Argyropoulos V. Et Al. Corrosion Inhibitors and Protective Coatings Used for Conservation Metal Objects. 2007 | Corrosion | Alloy

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Argyropoulos V. Et Al. Corrosion Inhibitors and Protective Coatings Used for Conservation Metal Objects. 2007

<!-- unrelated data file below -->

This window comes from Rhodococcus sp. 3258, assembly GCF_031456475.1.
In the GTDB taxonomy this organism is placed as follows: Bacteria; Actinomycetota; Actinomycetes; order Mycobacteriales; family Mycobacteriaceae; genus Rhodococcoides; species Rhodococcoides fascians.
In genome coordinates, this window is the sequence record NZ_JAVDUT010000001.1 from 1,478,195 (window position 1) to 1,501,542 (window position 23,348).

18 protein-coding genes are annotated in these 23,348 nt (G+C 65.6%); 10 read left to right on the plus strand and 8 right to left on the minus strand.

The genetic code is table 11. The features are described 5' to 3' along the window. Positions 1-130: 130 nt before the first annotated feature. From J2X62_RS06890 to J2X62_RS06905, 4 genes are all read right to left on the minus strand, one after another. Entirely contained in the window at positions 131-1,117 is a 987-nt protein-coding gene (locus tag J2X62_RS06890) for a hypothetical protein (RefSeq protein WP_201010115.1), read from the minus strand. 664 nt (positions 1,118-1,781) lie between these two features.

1. INTRODUCTION Under the auspices of the European 6 th FrameworkINCO project PROMET, the consortium collected infor-mation from professional conservators-restorers (C-R) onthe types of corrosion inhibitors and protective coatingsused to protect museum objects made of either copper,iron, silver or gold alloys. A questionnaire was designed inEnglish and was then translated into Arabic, French,Greek, Spanish, including also Czech, and posted on thePROMET Internet portal, The ques-tionnaire asked general information about the type of col-lection (i.e., archaeological, historical, or modern), and theconservation methods and practices used for the applica-tion of corrosion inhibitors and/or coatings. The opinionsof the conservators as to the effectiveness of these methodswere also recorded.To date around 54 responses were collected from con-servation professionals from ten (10) countries in theMediterranean Basin: Egypt, France, Greece, Italy, Jor-dan, Malta, Morocco, Spain, Syria, Turkey as well as CzechRepublic. This paper outlines the statistical assessment of the results of the survey and highlights the problems andneeds for further research in this field. The purpose of ourresearch was to understand C-Rs’ practices in Mediter-ranean Basin, and to stimulate discussion for further re-search and training.   2. DEVELOPMENT OF C-R EDUCATION AND PRO-FESSION IN THE MEDITERRANEAN BASIN Apart from the questionnaire, each partner was askedto collect information concerning the level of educationaltraining and professional status of C-Rs in each of the par-ticipating countries of PROMET. The aim was to establishthe basis for the know-how of professional C-Rs working inmuseums.Our survey found that all of the participating countrieshave a law that protects cultural property, in the most partestablished sometime during the 20 th century. Table 1 liststhe level of C-R education and date of establishment. Allcountries, except for Morocco and Syria, offer C-R educa-tion at a University level, but in most cases has only recent-ly been establishedTable 1 clearly shows that the C-R profession is quitenew for most of the participating countries, and many haveonly recently established laws protecting the C-R profes-sion. 3. THE QUESTIONNAIRE The questionnaire was separated in different parts.The first part asks for general information for the institu-tion (e.g., public or private museum), including informa-tion on the type of collection and how many C-Rs work atthe institution. 166 A survey of the types of corrosion inhibitors and protective coatingsused for the conservation of metal objects from museum collectionsin the Mediterranean basin Vasilike Argyropoulos, Maria Giannoulaki, Giorgos P. Michalakakos, Amalia SiatouDepartment of Conservation of Antiquities & Works of Art, Technological Education Institution(TEI) of Athens Ag. Spyridonos, Aigaleo, 12210, GREECETel: 0030-210-5385459Fax: 0030-210-5385406e-mail: bessie@teiath.gr50 museums were surveyed from Egypt, France, Greece, Italy, Jordan, Malta, Morocco, Spain, Syria, Turkey,including Czech Republic to determine the types of corrosion inhibitors and coatings used by conservators-re-storers to protect indoor museum objects made either of copper, iron, silver, or gold alloys. The results foundthat the most popular corrosion inhibitor for copper alloy objects is benzotriazole. For iron alloy objects, notmany conservator-restorers use corrosion inhibitors, except in Europe where tannic acid is the most favoured.Paraloid ® B72 is the most popular protective coating for archaeological or historical copper, iron, silver, andgold alloys. The paper provides an analysis of the survey and identifies the areas for further training or researchin the Mediterranean basin.Keywords: survey, inhibitors, coatings, museum collections AP°YPO¶OY§OYTELOS30-01-0811:03™ÂÏ›‰·166  A survey of the types of corrosion inhibitors and protective coatings used in the Mediterranean basin Then according to the type of metal, i.e. copper, iron,silver or gold alloys, a general description of the types of objects and types of conservation methods used for theseobjects, i.e. cleaning, stabilization etc., is given. Thesetwo parts provide the background information for the in-stitution and C-Rs’ practices.Our statistical analysis was conducted for the re-maining sections, where each institution must list thetypes of corrosion inhibitors and coatings used for eachtype of metal alloy to protect the collection. The respon-dent first provides a category for the response accordingto the following type of collections: A1 and 2 (Archaeo-logical), H1 and 2 (Historical), and M1 and 2 (Modern),and 1 and 2 refers to stable and active corrosion prod-ucts respectively. Such categorization was necessary formuseums that house mixed collections, and to ascertainif coatings for example are being applied to objects withactive or stable corrosion products.Next, how the surface was prepared prior to applica-tion of coating or corrosion inhibitor was also filled in, aswell as the method of application and drying of the ob-ject. The C-Rs were also asked to fill in the expected lifeduration of the products, both given by the manufactur-er as well as what they have experienced in practice. Fur-thermore, they also had to describe the frequency withwhich they applied all the coatings and corrosion in-hibitors that they listed in the previous section, and if there is a combination of corrosion inhibitors and/orcoatings that they use together. Finally, the C-Rs werealso requested to fill in their assessment of the success orfailure of the coating systems that they have used in thepast. 4. THE RESPONDENTS All the participating partners of PROMET submit-ted completed questionnaires from national and region-al institutions involved in the conservation field.To summarize, Czech Republic and Turkey providedresponses from one institute, Egypt, France and Maltafrom two institutes, Syria from three, Jordan, Moroccoand Italy from four institutes, Spain from 8 institutesand finally Greece from nineteen institutes.The partners were asked only to provide one ques-tionnaire per institution – since it was presumed that thesame conservation methods or protocols, and thus cor-rosion inhibitors and/or coatings are being used in a mu-seum. However, for Syria, this is not the case, and de-pending on their training, C-Rs working for the samemuseum may in fact have different conservation proto-cols. Also, revising the list of respondents per country, itcan be observed that some countries provided more re-sponses than others. For example, Greece had the mostresponses, 19, as opposed to Turkey with only one re-sponse. In some cases, the partners involved in the pro-ject had better access to museums and were able to getmore responses than others. In other cases, such as Syr-ia, Jordan, Malta, Morocco etc., there are few or no C-Rprofessionals working in museums. Also, in some coun-tries, like France, most C-R professionals have their ownprivate practices, and treat museum objects in their laband then return them to the museum. Thus, in this casethe C-R professionals may have no knowledge as to theeffectiveness of the corrosion inhibitor and/or coatingapplied. Thus, this questionnaire was not adequately de-signed for them. 5. STATISTICAL ANALYSIS Due to the sample size, and to provide a balance tothe interpretation of the results, statistical analysis wasconducted for three groups, G1: Greece, G2: Europe(Czech Republic, France, Italy, Malta, Spain, andTurkey) and G3: rest of Mediterranean (Egypt, Jordan,Morocco, and Syria). The statistical package SPSS ver-sion 12 was used to create according to the three groups,frequency tables, crosstabs, histograms, and piecharts.The information assessed using this method was only forthe types of corrosion inhibitors and coatings applied ac-cording to each type of metal alloy, copper, iron, silver,and gold. 167 Table 1 Level of C-R Education and Professional Status of C-Rs for participating countries of PROMETCountry C-R Date of Univ. Level 3 or Date of Professional Date of Law C-R Date of Masters/Ph.D. Est. more years Est. C-R body Est. Profession Est.Egypt Y 1975 Y 1988 Y - Y -France Y 2005 Y 1973 Y 1992 Y 2002Greece N - Y 1985 Y 1976 Y 1996Italy Y 1990 Y 1990 Y 1985 Y 2000Jordan Y 2004 Y 2003 N - N -Malta Y 2003 Y 1999 Y 2006 Y 2002Morocco N - N - N - Y 1992Spain Y 1981 Y 1942 N - N -Syria N - N - N - N -Turkey Y 1993 Y 1994 Y 2005 N -Czech R. N - Y 2005 Y 1990 Y 1987 AP°YPO¶OY§OYTELOS30-01-0811:03™ÂÏ›‰·167  V. Argyropoulos et al. 6. BACKGROUND INFORMATION Certain background information was not assessedusing statistics, but is discussed here, since it leads oneto understand the approach taken by C-R professionalsat museums.For Group 1: Greece, the majority of respondentswork in museums, mostly with archaeological collec-tions, but also many have historical or both types of col-lections. The number of C-Rs working on the collectionvaries from 1 part-time to 25 full-time. The majority of collections have all types of metal alloys. Most C-Rs useeither mechanical or chemical cleaning for all types of metals objects. However, C-Rs prefer mechanicalcleaning for iron and gold alloys. Electrolyticcleaning/stabilization is not common, expect in one ortwo cases. Furthermore, most C-Rs in Greece do notconduct dechlorination methods for archaeological ironor copper alloy objects.For Group 2: Europe, the majority of respondentswork in museums, mostly with archaeological collection,but some have historical collections or in one case mod-ern. The number of C-Rs working on the collectionvaries from 1 part-time to 30 full-time. Again the majori-ty of the C-Rs use either mechanical or chemical clean-ing for all types of metal objects. Very few C-Rs in Euro-pean group use electrolytic methods. However, muchmore C-Rs in this group than for the group from Greececonduct dechlorination methods for both copper andiron alloy objects.For Group 3: Mediterranean, the majority of re-spondents work in museums either with archaeologicalor mixed collections, archaeological and historical.These museums have either no C-Rs to 12 full-time plus7 part-time (Egyptian Museum). Again the majority of C-Rs in Mediterranean use either mechanical and/orchemical methods to clean all types of metal objects.Only in two museums the staff applies electrolytic meth-ods, but more importantly no dechlorination methodsare used to stabilize copper and iron alloy objects. 7. THE RESULTS – CORROSION INHIBITORS7.1 Copper Alloys The majority of respondents from all three groupsuse 3% benzotriazole in ethanol solution. However,there are some C-Rs that do not use corrosion inhibitorsfor copper alloy objects. Interestingly, the method inwhich the corrosion inhibitor is applied varies for thegroups as seen in Figure 1. Greek C-Rs prefer to im-merse the object in the inhibitor, where as in the rest of the Mediterranean the inhibitor is applied by brush. InEurope, immersion is preferred or a combination of im-mersion plus brush.Figure 1 Method of application for BTA in ethanol 3% 7.2 Iron Alloys In Greece, the majority of respondents do not use acorrosion inhibitor for iron alloys, whereas few use tannicacid. Interestingly, many C-Rs in the Mediterranean use3-5% benzotriazole in ethanol to stablize iron alloy ob-jects. In Europe, the majority use tannic acid for iron al-loys, along with some other types of commercial products. 7.3 Silver Alloys Very few C-Rs amongst all groups tend to use a corro-sion inhibitor for silver alloy objects, but when they do so,it is usually 3% benzotriazole in ethanol. 8. THE RESULTS – COATINGS Our survey found that for copper, iron, and silver al-loys, C-Rs tend to use the same coatings regardless of thetype of object (historical or archaeological), and type of corrosion products (stable or active) on the surface. Sincemost of the respondents had archaeological collections,the results for these pie charts are presented here. 8.1 Copper Alloys – Greece The majority of C-Rs prefer to use Incralac as a coat-ing for archaeological or historical copper alloy objects asseen in Figure 2. 168 Figure 2 Coatings for copper alloys archaeological objectswith stable corrosion products - Greece 8.2 Copper Alloys- Europe In Europe, the most popular coating for archaeologi-cal or historical copper alloy objects is Paraloid B72 asshown in Figure 3. AP°YPO¶OY§OYTELOS30-01-0811:03™ÂÏ›‰·168